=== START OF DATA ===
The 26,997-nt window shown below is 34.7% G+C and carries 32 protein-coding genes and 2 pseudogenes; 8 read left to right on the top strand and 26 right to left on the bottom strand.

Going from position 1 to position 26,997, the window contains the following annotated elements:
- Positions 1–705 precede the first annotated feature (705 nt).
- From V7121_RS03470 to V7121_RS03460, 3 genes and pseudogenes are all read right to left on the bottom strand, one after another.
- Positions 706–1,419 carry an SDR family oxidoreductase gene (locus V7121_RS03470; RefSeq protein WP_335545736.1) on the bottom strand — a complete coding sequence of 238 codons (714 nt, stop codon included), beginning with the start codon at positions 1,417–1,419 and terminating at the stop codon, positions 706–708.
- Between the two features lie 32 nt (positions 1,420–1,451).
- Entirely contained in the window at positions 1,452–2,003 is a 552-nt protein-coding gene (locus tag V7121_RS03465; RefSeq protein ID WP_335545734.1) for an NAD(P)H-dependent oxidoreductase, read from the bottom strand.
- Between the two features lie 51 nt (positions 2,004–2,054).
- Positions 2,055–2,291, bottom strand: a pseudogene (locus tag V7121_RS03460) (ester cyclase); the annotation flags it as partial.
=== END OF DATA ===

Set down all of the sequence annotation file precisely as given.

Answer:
The 26,997-nt window shown below is 34.7% G+C and carries 32 protein-coding genes and 2 pseudogenes; 8 read left to right on the top strand and 26 right to left on the bottom strand.

Going from position 1 to position 26,997, the window contains the following annotated elements:
- Positions 1–705 precede the first annotated feature (705 nt).
- From V7121_RS03470 to V7121_RS03460, 3 genes and pseudogenes are all read right to left on the bottom strand, one after another.
- Positions 706–1,419 carry an SDR family oxidoreductase gene (locus V7121_RS03470; RefSeq protein WP_335545736.1) on the bottom strand — a complete coding sequence of 238 codons (714 nt, stop codon included), beginning with the start codon at positions 1,417–1,419 and terminating at the stop codon, positions 706–708.
- Between the two features lie 32 nt (positions 1,420–1,451).
- Entirely contained in the window at positions 1,452–2,003 is a 552-nt protein-coding gene (locus tag V7121_RS03465; RefSeq protein ID WP_335545734.1) for an NAD(P)H-dependent oxidoreductase, read from the bottom strand.
- Between the two features lie 51 nt (positions 2,004–2,054).
- Positions 2,055–2,291, bottom strand: a pseudogene (locus tag V7121_RS03460) (ester cyclase); the annotation flags it as partial.